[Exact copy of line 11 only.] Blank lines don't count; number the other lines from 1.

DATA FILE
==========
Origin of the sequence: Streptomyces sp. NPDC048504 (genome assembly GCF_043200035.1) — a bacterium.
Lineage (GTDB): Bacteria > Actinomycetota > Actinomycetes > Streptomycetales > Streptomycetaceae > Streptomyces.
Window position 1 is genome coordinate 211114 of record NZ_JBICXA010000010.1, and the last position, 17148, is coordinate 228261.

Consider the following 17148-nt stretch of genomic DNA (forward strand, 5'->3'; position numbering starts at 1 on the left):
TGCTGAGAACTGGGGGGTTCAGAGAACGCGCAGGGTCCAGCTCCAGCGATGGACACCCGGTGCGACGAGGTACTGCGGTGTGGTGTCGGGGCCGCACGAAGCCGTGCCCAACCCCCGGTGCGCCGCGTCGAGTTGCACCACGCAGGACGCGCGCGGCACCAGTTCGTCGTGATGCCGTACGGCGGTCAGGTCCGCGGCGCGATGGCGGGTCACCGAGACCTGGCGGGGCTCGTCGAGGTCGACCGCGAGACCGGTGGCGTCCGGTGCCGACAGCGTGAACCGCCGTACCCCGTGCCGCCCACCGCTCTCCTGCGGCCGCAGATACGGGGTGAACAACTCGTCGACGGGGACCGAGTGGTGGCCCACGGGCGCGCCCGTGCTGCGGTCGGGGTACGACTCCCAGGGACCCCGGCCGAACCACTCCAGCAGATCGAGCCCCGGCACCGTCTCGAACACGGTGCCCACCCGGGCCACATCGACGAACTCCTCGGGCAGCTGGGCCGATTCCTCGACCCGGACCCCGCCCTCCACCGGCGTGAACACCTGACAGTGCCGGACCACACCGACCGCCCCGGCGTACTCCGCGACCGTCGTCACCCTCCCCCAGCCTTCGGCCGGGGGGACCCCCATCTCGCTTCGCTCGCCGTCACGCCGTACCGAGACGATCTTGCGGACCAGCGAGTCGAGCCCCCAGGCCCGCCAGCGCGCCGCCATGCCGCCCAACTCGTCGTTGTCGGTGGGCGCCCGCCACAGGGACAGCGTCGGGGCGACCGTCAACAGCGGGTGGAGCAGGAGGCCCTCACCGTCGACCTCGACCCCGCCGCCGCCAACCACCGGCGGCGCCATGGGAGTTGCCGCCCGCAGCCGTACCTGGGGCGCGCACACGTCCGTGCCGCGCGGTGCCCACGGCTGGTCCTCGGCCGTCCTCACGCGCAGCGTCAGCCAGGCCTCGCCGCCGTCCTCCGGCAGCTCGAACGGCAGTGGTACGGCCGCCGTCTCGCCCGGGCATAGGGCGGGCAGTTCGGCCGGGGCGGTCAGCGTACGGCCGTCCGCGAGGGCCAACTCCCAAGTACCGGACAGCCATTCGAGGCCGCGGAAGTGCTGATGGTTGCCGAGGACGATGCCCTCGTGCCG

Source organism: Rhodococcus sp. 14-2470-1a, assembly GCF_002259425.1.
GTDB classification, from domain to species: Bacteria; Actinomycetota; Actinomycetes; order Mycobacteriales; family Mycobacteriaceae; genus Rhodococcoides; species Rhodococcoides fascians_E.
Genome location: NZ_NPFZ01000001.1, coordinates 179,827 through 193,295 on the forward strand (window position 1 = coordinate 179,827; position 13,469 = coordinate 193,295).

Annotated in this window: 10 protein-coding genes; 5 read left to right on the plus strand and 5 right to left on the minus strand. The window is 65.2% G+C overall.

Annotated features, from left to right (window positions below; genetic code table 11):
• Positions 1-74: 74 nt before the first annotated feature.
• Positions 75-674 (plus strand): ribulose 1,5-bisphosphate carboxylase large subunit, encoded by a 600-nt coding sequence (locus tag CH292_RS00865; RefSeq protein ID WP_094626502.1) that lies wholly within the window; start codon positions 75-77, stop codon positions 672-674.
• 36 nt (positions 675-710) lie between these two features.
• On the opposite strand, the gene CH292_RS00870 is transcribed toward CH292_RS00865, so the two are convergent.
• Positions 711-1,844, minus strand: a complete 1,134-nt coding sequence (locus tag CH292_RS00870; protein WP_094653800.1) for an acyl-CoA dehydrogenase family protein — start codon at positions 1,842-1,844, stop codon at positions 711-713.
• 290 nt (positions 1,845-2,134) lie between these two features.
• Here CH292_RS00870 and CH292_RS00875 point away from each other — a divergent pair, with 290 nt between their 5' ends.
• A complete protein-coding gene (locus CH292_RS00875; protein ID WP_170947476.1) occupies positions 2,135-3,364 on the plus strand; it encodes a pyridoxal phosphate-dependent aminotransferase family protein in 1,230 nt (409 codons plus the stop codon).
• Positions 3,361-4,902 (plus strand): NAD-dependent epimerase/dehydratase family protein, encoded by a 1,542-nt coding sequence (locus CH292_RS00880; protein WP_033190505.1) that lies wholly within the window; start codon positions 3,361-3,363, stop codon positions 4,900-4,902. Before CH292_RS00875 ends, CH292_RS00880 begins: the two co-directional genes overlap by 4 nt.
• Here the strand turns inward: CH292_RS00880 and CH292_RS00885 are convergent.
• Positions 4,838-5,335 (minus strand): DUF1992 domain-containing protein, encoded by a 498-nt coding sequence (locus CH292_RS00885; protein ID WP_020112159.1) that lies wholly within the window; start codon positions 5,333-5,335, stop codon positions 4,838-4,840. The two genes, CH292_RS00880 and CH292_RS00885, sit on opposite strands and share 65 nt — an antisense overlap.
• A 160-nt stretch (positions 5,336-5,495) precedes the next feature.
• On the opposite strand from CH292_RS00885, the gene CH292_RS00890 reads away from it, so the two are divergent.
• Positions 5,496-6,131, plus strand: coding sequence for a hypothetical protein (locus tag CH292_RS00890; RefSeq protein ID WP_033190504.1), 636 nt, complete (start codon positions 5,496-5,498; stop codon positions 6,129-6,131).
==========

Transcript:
• Positions 1-74: 74 nt before the first annotated feature.